Being off meds has made me feel more in control of my illness. I have found other ways to improve my immune system, including a vegetarian diet, yoga, meditation, and nutritional supplements. I have also become much more educated about the disease and the meds being used to fight it. The web resources I found help keep me up-to-date.

There are some compromises I've had to make -- I've developed a skin condition called psoriasis, and I frequently experience fatigue. But it's worth it to me. I think I'm preserving my body's ability to fight the virus in the future.

I know that I'll be back on meds one day. Some people have said that I should go back on if my T-cells stay below 300 for two months, or stay below 250 for two months. No one has really come up with an upper limit for my viral load. In fact, no one has come up with any hard and fast rules at all.

Me, I'm not buying into any pre-set numbers. I think my body will tell me when it's time. The fatigue will become unmanageable, or the psoriasis will advance, or I just won't feel right. These days, I trust myself to know, at least better than someone who does not have the disease.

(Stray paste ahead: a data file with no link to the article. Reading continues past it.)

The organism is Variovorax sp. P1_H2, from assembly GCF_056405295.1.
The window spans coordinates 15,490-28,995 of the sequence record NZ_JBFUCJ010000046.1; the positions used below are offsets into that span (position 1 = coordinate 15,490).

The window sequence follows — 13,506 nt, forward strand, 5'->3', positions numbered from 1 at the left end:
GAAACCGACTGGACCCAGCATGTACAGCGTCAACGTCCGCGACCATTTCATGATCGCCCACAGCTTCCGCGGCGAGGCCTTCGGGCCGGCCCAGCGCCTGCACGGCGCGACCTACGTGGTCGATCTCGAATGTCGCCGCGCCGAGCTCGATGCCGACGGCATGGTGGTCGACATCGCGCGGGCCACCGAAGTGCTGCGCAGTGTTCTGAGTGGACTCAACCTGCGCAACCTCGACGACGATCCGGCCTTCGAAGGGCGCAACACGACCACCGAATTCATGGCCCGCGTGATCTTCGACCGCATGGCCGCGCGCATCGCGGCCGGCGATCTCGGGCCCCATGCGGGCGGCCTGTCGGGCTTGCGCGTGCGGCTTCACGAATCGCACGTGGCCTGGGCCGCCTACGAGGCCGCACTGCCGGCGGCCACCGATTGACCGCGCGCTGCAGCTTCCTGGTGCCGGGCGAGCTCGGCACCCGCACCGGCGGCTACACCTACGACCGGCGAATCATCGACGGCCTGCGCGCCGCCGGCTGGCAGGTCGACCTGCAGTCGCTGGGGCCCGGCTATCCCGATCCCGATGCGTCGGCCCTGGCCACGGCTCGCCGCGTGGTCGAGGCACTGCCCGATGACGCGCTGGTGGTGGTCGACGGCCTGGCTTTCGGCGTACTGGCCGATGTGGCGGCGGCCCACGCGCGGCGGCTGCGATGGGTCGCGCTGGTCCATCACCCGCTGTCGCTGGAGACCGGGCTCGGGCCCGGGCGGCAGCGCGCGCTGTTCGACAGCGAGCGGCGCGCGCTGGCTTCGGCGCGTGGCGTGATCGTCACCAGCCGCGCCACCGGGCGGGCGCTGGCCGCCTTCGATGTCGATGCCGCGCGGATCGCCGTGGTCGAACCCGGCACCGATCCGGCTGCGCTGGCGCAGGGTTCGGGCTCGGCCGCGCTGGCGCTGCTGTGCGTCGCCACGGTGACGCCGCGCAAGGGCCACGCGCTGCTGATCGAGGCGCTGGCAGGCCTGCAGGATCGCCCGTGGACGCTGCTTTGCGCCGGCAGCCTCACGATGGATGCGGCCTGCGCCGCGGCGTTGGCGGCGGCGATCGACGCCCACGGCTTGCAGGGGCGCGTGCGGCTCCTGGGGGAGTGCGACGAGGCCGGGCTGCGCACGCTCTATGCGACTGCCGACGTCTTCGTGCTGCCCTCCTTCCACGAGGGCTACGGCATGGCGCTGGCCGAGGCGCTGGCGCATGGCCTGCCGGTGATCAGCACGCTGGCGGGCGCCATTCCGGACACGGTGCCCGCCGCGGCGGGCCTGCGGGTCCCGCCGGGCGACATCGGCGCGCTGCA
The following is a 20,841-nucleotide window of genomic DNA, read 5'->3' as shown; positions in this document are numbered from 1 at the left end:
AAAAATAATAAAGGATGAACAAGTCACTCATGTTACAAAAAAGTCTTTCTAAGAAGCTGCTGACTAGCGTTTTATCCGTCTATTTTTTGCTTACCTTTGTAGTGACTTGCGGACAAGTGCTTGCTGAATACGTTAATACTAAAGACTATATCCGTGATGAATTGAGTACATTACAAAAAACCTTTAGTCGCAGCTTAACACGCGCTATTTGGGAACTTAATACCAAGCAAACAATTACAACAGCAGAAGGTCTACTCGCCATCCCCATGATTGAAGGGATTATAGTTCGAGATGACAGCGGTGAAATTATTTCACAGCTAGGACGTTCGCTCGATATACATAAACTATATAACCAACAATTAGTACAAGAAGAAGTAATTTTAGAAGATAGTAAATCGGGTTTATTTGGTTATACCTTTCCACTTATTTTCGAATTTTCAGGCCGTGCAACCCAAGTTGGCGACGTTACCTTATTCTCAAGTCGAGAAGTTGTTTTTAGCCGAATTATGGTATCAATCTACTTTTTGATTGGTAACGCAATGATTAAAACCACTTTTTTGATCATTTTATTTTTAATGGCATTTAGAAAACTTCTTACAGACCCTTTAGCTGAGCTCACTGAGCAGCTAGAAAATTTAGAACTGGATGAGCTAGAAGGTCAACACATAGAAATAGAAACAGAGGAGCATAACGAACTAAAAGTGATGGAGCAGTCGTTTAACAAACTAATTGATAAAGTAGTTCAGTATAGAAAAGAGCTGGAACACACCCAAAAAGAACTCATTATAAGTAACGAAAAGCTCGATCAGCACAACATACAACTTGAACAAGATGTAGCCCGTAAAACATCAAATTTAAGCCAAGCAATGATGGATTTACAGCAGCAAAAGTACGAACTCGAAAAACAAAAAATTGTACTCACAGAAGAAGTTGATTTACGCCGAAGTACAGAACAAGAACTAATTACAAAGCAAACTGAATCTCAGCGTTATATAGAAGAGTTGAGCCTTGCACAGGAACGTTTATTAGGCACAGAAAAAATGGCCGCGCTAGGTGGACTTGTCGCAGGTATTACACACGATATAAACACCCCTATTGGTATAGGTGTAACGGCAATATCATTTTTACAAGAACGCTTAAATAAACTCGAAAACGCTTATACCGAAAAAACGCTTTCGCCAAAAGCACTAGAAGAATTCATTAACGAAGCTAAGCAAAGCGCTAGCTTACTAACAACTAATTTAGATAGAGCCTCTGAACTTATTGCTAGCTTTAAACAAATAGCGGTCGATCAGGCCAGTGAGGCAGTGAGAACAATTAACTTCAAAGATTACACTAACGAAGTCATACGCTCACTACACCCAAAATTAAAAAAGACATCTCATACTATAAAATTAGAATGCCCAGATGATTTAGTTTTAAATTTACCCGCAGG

But it won't be like before. I'll be an educated consumer. Before a drug goes into my body, I'll know its toxicity profile and its side effects. I already know there are some meds I want to avoid, based on their toxicity profile. And I already know of some new drugs that I believe will be more tolerable both in the short run and the long run.

And I know that I won't be relying solely on the meds to fight the disease -- I'll have all the resources I've developed over the past twenty-one months to support me. Including the knowledge that my treatment is my choice.

Eric Goldman is an entertainment attorney practicing in New York City and living in Nutley, New Jersey. He is also a member of the Transitional Steering Committee for the AIDS Treatment Activists Coalition (ATAC).

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This article was provided by AIDS Community Research Initiative of America. It is a part of the publication ACRIA Update. Visit ACRIA's website to find out more about their activities, publications and services.